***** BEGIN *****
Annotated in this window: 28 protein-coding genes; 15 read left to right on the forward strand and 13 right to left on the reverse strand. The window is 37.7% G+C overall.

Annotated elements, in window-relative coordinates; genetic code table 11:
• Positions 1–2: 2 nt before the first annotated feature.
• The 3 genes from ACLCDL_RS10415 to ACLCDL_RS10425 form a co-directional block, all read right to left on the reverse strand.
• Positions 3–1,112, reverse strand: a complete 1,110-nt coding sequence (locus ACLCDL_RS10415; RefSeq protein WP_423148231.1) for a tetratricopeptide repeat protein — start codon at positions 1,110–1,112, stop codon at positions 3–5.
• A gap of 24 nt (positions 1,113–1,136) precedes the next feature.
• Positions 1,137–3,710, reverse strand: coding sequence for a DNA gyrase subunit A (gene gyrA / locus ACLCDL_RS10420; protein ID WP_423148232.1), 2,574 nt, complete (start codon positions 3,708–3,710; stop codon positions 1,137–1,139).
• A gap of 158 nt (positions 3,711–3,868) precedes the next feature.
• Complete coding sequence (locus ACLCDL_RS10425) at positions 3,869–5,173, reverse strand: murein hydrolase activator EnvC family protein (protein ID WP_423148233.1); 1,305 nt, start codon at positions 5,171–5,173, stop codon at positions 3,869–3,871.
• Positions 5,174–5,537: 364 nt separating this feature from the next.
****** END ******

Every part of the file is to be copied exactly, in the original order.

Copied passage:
Annotated in this window: 28 protein-coding genes; 15 read left to right on the forward strand and 13 right to left on the reverse strand. The window is 37.7% G+C overall.

Annotated elements, in window-relative coordinates; genetic code table 11:
• Positions 1–2: 2 nt before the first annotated feature.
• The 3 genes from ACLCDL_RS10415 to ACLCDL_RS10425 form a co-directional block, all read right to left on the reverse strand.
• Positions 3–1,112, reverse strand: a complete 1,110-nt coding sequence (locus ACLCDL_RS10415; RefSeq protein WP_423148231.1) for a tetratricopeptide repeat protein — start codon at positions 1,110–1,112, stop codon at positions 3–5.
• A gap of 24 nt (positions 1,113–1,136) precedes the next feature.
• Positions 1,137–3,710, reverse strand: coding sequence for a DNA gyrase subunit A (gene gyrA / locus ACLCDL_RS10420; protein ID WP_423148232.1), 2,574 nt, complete (start codon positions 3,708–3,710; stop codon positions 1,137–1,139).
• A gap of 158 nt (positions 3,711–3,868) precedes the next feature.
• Complete coding sequence (locus ACLCDL_RS10425) at positions 3,869–5,173, reverse strand: murein hydrolase activator EnvC family protein (protein ID WP_423148233.1); 1,305 nt, start codon at positions 5,171–5,173, stop codon at positions 3,869–3,871.
• Positions 5,174–5,537: 364 nt separating this feature from the next.